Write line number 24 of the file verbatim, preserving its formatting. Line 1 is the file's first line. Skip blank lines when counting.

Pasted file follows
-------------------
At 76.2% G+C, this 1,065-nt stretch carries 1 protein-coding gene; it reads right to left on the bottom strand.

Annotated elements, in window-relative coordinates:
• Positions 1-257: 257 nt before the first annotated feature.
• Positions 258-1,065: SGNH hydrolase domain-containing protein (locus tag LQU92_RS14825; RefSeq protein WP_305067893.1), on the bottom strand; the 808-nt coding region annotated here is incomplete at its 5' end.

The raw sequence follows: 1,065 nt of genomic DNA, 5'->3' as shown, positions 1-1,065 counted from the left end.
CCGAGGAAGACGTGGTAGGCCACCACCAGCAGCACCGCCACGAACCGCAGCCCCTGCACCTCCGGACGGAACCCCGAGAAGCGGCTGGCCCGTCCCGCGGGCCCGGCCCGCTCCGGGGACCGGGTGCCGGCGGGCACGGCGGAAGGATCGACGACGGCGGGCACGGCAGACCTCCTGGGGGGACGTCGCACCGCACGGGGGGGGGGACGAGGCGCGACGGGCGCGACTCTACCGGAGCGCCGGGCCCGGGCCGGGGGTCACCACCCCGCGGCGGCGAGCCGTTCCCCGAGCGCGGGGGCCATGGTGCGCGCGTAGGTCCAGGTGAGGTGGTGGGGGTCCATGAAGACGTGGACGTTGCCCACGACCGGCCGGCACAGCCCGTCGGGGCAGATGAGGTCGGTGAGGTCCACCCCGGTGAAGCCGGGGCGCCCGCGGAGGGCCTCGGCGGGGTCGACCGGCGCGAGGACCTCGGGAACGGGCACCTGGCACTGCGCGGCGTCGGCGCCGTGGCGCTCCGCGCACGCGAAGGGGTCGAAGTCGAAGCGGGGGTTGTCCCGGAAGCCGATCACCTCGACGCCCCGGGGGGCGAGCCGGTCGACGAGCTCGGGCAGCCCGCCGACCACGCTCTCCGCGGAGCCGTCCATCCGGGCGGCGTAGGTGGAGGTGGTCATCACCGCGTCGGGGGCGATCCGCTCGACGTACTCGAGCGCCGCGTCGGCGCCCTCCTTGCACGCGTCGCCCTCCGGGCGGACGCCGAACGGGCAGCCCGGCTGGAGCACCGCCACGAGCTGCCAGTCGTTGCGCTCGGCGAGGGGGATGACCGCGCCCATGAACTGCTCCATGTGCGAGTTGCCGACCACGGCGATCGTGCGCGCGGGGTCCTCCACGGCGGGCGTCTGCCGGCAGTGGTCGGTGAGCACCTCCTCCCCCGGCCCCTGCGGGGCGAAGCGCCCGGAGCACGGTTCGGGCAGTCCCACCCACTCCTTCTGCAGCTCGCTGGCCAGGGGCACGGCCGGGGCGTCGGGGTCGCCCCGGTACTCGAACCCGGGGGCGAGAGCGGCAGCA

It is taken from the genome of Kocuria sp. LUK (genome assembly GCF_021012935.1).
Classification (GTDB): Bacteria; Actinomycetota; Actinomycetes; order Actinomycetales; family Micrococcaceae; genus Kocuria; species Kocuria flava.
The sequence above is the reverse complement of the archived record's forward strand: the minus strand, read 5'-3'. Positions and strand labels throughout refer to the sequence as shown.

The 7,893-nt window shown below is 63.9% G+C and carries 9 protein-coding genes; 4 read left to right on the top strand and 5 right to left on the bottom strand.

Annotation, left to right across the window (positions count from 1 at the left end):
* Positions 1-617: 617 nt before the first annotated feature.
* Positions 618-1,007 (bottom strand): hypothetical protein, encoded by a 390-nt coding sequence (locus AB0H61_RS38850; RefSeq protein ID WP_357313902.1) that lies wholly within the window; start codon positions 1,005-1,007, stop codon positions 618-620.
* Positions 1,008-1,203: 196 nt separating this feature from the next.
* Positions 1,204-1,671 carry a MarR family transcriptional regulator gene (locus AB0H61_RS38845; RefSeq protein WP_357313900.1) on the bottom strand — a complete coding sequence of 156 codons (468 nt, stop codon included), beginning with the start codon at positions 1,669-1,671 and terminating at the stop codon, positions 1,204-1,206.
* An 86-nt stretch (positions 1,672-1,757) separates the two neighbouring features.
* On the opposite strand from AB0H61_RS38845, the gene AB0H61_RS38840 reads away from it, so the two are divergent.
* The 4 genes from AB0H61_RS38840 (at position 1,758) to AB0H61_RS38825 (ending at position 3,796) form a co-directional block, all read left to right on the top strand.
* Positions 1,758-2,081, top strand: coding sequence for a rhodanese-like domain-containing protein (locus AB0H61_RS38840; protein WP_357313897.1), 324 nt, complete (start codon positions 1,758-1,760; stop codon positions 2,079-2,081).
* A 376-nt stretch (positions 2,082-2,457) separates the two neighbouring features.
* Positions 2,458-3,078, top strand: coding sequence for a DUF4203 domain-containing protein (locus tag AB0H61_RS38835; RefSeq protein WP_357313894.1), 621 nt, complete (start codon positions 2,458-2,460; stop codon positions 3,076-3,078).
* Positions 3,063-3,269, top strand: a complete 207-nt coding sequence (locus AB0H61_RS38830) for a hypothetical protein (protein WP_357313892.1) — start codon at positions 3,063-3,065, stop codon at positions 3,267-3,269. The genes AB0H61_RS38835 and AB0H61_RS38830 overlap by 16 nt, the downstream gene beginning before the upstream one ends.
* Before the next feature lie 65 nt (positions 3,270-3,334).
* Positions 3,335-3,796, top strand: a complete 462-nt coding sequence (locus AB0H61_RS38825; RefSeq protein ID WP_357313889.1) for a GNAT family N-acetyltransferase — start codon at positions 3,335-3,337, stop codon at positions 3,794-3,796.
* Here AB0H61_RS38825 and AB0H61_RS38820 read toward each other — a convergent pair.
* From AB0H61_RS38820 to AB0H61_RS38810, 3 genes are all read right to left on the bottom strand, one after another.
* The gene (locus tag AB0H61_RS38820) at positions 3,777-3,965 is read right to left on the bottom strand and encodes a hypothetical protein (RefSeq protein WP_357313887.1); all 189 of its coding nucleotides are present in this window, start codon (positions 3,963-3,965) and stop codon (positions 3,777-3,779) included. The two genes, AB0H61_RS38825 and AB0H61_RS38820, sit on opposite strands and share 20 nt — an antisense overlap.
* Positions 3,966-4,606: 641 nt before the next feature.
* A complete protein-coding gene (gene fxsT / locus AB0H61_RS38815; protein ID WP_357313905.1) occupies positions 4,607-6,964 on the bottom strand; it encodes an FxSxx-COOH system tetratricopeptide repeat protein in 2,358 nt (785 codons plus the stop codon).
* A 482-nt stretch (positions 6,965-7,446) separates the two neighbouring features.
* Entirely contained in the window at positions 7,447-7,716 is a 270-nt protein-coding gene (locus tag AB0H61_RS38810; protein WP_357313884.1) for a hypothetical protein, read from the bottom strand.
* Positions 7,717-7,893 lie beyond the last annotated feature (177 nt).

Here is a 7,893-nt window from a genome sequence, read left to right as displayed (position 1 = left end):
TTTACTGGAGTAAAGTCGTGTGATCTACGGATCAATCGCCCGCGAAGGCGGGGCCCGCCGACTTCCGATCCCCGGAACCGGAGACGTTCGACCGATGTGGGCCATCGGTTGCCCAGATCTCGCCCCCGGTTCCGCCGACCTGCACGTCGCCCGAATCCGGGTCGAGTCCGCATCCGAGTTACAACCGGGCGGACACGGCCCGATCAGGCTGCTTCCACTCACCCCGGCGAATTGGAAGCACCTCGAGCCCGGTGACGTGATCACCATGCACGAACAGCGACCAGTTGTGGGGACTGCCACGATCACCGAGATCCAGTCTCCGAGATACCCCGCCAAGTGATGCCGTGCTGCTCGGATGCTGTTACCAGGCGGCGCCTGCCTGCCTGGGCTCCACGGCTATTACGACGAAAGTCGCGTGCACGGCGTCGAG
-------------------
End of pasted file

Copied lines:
* Positions 3,335-3,796, top strand: a complete 462-nt coding sequence (locus AB0H61_RS38825; RefSeq protein ID WP_357313889.1) for a GNAT family N-acetyltransferase — start codon at positions 3,335-3,337, stop codon at positions 3,794-3,796.